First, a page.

According to the AHRQ Patient Safety Network, adverse drug events (ADEs) result in nearly 700,000 emergency department visits and 100,000 hospitalizations annually.2 This is a topic of great concern for patients and caregivers, healthcare professionals, and payer organizations. Pharmacists are in a unique position to help prevent ADEs. They are the nexus between the prescriber and the patient and stand as the last (and best) line of defense against medication-related morbidity.
Engaged clinical pharmacists play an active role in treating high-risk patients and preventing ADEs, resulting in substantial reductions in hospital admissions (45% fewer) and emergency department visits (15% fewer) by some estimates.3 This enhanced service model is a boon to patients, and also highly valuable to payer organizations seeking to reduce the total cost of care delivered to their covered lives.
Some pharmacies go even further by offering new services that aren’t available anywhere else, including novel methods to proactively identify patients at risk of ADEs. The MedWise Risk Score™ and MedWise Safety Review™ are two important tools that are available now to independent pharmacies, to help patients manage their medication-related risks. The tools work in tandem: the MedWise Risk Score is calculated based on a patient’s current prescriptions and taking into account actuarial statistics (sex and age). A patient with a high-risk score may then be referred to receive a detailed MedWise Safety Review, which will highlight specific factors contributing to the elevated risk. Community pharmacists working together with certified MedWise Advisor™ pharmacists can then develop a customized medication regimen designed to lower the risk without compromising the effectiveness of the treatment. These products are available to community pharmacies through PrescribeWellness.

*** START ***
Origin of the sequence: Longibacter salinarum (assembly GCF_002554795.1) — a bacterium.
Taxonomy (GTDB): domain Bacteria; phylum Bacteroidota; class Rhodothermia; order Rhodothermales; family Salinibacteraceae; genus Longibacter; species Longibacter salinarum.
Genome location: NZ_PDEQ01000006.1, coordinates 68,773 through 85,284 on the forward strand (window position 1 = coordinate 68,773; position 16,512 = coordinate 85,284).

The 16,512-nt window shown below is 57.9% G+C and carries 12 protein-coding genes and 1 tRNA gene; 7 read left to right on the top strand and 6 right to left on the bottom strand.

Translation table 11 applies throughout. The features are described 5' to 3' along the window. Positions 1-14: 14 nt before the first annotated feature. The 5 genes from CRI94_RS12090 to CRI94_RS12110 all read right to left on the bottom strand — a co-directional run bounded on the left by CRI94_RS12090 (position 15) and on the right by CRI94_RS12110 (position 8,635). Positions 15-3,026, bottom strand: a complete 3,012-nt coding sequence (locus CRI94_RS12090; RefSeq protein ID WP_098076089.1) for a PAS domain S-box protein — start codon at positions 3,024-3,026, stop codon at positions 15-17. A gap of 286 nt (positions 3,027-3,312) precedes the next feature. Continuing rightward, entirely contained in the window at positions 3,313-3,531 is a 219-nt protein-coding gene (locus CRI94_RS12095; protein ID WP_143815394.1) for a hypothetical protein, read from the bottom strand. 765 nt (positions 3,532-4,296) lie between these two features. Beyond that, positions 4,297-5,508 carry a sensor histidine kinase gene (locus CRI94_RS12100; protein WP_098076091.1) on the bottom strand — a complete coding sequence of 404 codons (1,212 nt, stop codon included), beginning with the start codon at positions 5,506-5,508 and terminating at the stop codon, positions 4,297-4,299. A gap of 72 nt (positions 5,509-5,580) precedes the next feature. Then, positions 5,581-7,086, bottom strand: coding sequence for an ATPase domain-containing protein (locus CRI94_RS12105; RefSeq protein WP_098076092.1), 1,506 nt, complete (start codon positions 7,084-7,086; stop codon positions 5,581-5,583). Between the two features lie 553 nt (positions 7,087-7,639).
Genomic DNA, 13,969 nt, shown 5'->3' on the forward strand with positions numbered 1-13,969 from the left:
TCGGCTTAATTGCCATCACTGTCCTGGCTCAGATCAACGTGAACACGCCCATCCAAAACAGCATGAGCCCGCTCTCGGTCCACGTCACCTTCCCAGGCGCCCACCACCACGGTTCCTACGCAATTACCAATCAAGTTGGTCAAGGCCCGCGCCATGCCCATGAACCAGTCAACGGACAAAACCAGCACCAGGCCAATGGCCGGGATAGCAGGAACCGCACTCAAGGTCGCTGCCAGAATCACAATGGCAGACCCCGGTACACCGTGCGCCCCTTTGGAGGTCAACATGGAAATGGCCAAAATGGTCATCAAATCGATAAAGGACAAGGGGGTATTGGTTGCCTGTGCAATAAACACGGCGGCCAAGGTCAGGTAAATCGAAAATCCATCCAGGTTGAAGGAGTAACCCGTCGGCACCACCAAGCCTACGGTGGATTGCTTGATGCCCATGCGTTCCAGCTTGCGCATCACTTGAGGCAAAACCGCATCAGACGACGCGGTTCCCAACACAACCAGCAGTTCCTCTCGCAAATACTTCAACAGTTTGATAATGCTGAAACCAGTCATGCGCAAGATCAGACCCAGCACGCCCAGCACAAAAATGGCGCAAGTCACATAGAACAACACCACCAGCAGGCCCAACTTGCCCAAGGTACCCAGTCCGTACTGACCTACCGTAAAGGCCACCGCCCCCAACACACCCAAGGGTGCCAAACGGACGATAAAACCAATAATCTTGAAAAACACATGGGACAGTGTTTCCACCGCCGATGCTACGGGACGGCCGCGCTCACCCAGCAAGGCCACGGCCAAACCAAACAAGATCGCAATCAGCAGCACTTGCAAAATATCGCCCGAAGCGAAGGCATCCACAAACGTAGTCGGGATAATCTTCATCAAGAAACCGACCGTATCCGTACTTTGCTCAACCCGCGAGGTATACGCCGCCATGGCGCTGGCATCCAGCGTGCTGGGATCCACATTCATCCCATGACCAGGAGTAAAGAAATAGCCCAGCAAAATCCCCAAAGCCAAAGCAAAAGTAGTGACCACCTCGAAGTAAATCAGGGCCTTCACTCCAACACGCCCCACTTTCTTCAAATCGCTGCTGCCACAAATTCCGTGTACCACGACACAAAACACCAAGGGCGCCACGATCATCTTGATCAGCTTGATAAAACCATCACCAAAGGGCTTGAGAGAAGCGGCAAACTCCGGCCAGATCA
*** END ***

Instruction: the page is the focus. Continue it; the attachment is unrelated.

This kind of program, combined with the other inherent advantages mentioned earlier, adds up to a compelling case for your independent pharmacy to be the pharmacy of choice for the people in your community—and for payer organizations that cover them. The challenge to independent pharmacists is to make that case clearly and credibly to both of these audiences. Informed health consumers will identify your pharmacy as the leader in delivering high-value care to your community. Payers will see you as a partner in reducing the total cost of medical care delivered and will therefore direct patients to your pharmacy and its unique services. MedWise HealthCare can help you make your case to payers using their risk stratification tools.
Build relationships to build a healthier community